In the 17th and 18th centuries, the Commissioners raised relatively meagre amounts of tax from a vaguely defined area and consequently left the walls and banks poorly maintained. The channel was often blocked, but the work of the Commissioners focused only upon remedial measures, such as dredging the channel and repairing the bridges. The millers at Temple Mills, downstream, were also notorious for penning up the water in times of flood and inundating the marshes (rather than opening their flood gates).
From the 1860s, drainage from the expanding suburbs of Leyton and Walthamstow caused the channel to become increasingly foul. The Commissioners' efforts to clean the channel were supplemented, in 1868, by the founding of the Lee Conservancy Board which had statutory powers to prevent sewage draining into the Lea or its tributaries. From the 1870s, it pressured the Leyton and Walthamstow vestries to bring forward sewage disposal schemes under threat of legal proceedings.
The problem of sewage contamination was not confined to the main brook. To the west of Wood Street, flowing south to Leyton, the Phillebrook became known as the Shernhall ('filth stream') and gave its name to Shernhall Street, which it used to flood near Tinker's bridge (Raglan Corner).
In 1883, the Commissioners authorized connection of the Leyton Board's new works to the Dagenham Brook for discharge to the Waterworks River. Walthamstow developed treatment works at Low Hall in the 1880s, but complaints that untreated sewage was entering the Brook from Walthamstow persisted until 1895.
The northern end of the Brook was truncated by the Flood Relief Channel, constructed in phases from the 1950s. The Brook is now fed from the Flood Relief Channel.
The southern end, which once flowed into the Waterworks River (now occluded), was later diverted westward to the Old River Lea. The Brook was then culverted on the construction of the railway line, with a pumping station close to New Spitalfields Market.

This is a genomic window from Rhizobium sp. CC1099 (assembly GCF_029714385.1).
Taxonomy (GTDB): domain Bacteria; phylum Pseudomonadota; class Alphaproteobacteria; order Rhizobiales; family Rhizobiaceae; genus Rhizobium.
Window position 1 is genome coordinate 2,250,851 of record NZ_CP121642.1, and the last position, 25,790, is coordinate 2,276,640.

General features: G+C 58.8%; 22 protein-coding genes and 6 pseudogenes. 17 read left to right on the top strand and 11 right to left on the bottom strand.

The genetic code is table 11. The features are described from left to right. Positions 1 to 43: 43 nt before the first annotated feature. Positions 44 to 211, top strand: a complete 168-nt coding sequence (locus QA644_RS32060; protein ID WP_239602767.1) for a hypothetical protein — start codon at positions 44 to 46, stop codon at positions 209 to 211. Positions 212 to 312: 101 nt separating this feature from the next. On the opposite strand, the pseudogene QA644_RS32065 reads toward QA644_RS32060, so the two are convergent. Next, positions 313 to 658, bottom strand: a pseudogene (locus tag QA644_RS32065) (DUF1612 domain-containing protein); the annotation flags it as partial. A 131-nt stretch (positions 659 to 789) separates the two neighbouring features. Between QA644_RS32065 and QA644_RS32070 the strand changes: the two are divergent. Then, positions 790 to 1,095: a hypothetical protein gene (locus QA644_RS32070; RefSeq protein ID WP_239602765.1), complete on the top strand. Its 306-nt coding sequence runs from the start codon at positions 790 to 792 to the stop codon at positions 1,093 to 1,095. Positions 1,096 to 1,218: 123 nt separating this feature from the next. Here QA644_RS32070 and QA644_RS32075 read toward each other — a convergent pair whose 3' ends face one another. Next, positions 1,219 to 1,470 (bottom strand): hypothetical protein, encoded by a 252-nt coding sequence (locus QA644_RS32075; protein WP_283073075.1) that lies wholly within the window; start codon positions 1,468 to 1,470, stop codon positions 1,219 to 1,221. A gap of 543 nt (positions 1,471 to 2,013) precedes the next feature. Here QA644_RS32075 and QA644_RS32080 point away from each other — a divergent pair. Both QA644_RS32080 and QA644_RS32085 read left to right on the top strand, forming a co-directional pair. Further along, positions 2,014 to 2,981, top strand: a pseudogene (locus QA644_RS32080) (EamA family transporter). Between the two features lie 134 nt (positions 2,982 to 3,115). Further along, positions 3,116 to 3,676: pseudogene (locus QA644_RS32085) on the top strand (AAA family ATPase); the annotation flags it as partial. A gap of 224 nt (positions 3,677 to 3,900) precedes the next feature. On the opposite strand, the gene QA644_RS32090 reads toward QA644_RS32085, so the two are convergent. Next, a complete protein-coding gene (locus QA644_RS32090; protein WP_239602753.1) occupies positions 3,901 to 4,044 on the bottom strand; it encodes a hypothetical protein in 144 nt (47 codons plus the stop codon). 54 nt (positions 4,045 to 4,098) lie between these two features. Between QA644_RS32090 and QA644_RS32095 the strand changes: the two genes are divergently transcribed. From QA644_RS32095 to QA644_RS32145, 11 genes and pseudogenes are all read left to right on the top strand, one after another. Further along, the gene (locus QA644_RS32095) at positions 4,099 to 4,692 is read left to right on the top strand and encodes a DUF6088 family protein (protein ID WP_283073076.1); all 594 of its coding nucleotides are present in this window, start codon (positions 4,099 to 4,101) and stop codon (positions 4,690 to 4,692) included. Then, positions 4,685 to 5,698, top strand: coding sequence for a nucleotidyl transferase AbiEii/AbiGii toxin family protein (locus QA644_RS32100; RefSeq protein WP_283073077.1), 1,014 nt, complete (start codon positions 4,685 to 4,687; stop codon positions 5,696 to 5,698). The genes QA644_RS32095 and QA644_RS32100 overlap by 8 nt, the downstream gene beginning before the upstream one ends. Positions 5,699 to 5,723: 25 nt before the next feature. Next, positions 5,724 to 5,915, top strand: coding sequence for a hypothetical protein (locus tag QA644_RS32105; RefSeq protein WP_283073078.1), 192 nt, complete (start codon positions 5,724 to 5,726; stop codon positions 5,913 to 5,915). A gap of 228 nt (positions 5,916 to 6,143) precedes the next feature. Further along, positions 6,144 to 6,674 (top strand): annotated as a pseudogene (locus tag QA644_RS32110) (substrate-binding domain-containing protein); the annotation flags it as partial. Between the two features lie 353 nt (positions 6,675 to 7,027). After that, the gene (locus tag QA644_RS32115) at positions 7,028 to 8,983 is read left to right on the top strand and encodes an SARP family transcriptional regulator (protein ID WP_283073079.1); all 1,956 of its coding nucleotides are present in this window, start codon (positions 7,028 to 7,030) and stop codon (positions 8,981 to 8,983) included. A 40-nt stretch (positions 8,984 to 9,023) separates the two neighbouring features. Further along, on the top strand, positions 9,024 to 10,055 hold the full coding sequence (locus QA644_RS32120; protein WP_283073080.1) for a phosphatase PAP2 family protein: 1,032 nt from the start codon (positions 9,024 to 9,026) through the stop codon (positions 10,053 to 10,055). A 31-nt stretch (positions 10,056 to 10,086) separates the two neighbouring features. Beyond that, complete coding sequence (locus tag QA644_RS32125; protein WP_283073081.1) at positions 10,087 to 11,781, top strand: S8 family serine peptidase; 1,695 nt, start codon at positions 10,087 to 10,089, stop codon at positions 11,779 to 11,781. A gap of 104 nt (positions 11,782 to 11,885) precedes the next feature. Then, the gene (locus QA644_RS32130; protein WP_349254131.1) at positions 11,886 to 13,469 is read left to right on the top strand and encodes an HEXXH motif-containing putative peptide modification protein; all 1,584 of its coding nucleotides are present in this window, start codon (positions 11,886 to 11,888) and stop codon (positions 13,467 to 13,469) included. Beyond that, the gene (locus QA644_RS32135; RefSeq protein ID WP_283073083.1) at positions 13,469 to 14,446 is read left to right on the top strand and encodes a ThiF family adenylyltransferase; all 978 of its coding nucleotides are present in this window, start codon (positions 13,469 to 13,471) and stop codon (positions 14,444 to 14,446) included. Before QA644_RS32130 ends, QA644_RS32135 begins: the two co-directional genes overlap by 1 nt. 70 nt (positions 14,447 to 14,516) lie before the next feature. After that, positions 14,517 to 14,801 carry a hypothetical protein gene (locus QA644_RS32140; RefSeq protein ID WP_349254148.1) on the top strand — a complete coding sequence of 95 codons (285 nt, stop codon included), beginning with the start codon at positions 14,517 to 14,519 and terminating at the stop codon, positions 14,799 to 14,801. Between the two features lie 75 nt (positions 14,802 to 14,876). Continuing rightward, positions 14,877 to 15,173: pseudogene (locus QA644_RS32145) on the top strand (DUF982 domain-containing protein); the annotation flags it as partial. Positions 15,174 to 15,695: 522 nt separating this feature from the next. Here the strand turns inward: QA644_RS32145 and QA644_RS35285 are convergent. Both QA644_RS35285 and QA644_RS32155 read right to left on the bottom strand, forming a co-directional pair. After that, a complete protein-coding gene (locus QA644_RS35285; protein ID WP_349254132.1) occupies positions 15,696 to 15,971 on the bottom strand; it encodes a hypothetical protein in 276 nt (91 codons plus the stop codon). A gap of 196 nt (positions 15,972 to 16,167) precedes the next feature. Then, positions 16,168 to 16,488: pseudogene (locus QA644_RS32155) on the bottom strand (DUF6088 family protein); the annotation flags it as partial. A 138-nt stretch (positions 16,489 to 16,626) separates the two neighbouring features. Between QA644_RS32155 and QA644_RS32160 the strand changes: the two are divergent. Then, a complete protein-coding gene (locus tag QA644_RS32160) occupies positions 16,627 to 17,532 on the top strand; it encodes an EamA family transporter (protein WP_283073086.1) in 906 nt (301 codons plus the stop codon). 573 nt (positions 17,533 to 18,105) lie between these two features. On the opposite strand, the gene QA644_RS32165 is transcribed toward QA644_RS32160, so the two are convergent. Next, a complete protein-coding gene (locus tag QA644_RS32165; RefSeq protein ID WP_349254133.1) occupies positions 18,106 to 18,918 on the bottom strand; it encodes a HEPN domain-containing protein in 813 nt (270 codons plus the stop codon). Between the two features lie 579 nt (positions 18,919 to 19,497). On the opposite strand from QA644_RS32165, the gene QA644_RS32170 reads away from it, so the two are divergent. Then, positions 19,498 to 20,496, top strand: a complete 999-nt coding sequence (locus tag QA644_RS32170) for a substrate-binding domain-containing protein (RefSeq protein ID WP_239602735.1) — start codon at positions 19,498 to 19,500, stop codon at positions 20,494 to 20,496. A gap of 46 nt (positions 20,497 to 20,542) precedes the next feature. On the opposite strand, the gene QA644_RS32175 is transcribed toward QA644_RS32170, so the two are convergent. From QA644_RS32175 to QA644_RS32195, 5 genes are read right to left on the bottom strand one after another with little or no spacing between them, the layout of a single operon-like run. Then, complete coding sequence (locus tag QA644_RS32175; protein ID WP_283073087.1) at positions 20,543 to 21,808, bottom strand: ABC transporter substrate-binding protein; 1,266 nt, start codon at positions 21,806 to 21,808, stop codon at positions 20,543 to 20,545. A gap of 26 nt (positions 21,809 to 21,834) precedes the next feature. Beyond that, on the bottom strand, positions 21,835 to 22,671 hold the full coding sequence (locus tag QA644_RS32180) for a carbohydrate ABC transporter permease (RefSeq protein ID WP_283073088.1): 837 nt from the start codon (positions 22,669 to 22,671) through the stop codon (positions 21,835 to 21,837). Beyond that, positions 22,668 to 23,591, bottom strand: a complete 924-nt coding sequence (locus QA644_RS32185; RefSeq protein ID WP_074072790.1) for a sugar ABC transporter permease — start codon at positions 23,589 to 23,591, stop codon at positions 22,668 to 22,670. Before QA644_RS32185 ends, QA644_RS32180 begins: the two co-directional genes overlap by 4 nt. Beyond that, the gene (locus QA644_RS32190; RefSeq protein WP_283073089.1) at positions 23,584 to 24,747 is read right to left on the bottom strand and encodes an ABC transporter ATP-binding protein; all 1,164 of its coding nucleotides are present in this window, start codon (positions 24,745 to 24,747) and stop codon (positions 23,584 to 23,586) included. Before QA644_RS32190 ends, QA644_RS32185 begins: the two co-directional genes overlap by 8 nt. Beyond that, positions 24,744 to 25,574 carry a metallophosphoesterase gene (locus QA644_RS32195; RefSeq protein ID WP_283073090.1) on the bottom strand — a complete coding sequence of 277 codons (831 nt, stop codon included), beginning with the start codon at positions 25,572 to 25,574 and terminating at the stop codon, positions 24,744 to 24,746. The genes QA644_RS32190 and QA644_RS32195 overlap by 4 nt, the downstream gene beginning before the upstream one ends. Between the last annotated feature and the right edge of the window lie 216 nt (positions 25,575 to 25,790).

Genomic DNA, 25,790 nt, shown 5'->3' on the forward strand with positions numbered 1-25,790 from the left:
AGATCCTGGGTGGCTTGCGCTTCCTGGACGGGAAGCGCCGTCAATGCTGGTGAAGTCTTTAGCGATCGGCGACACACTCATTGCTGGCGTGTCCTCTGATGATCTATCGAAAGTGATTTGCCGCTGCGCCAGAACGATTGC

The Brook has been designated a site of Local Nature Conservation Importance.
The Phillebrook was sometimes known as Fillebrook or Philleybrook. In 1537, it was known as 'Phepes Broke'. 'Phillebrook' was the more usual form until the late 19th century. The form 'Fillebrook' was adopted by the Wallwood Farm estate development of that name in the 1870s and perpetuated in 'Fillebrook Road'.
The stream marked the boundary between the Manor of Leyton from that of Mark Hall (or Ruckholt? - accounts differ). The course travelled from east to west joining the Dagenham Sewer west of Ruckholts Manor. The Brook is now culverted.
In 1868, it was still open, but by 1904 it was piped from James Lane to the sewage works in Auckland Road. The last open stretch from West End Avenue to James Lane was closed soon after.
Between 1721 and 1728, Benjamin Collyer altered the grounds of Ruckholt Manor to the south, converting the Phillebrook to the north into a canal shaped like a keyhole, with an ornamental island at the west end. This can be seen on John Roque's map of 1745.
The other side of the church opposite, now Greek Orthodox, is the site of Ruckholt Manor House, visited by Elizabeth I, James I, Charles II, John Evelyn and Samuel Pepys. Ruckholt Manor was acquired by Robert Knight, Chief Cashier of the South Sea Company, infamous for having shares that rose and rose in price, only to fall suddenly to almost nothing in 1720.
A map of the Manor of Ruckhold is reproduced in an article by Frederick Temple for the Leyton and Leytonstone Historical Society on The Royal Lodge, Leytonstone.
A series of leaflets on 'Waltham Forest Walks' includes 'Following the Fillebrook' (opens a PDF).
Higham Hill sewer flowed from Chapel End across Blackhorse Lane to Dagenham Brook. The course was truncated by the construction of the Flood Relief Channel.
The Moor ditch flowed from Markhouse common to Dagenham Brook. Most of Moor ditch was culverted in the 1880s.
Journals of the House of Lords, Volume 73 (http://books.google.co.uk/booksid=vhpDAAAAcAAJ&dq=dagenham%20sewer%20leyton&pg=PA243#v=onepage&q dagenham%20sewer%20leyton&f=false)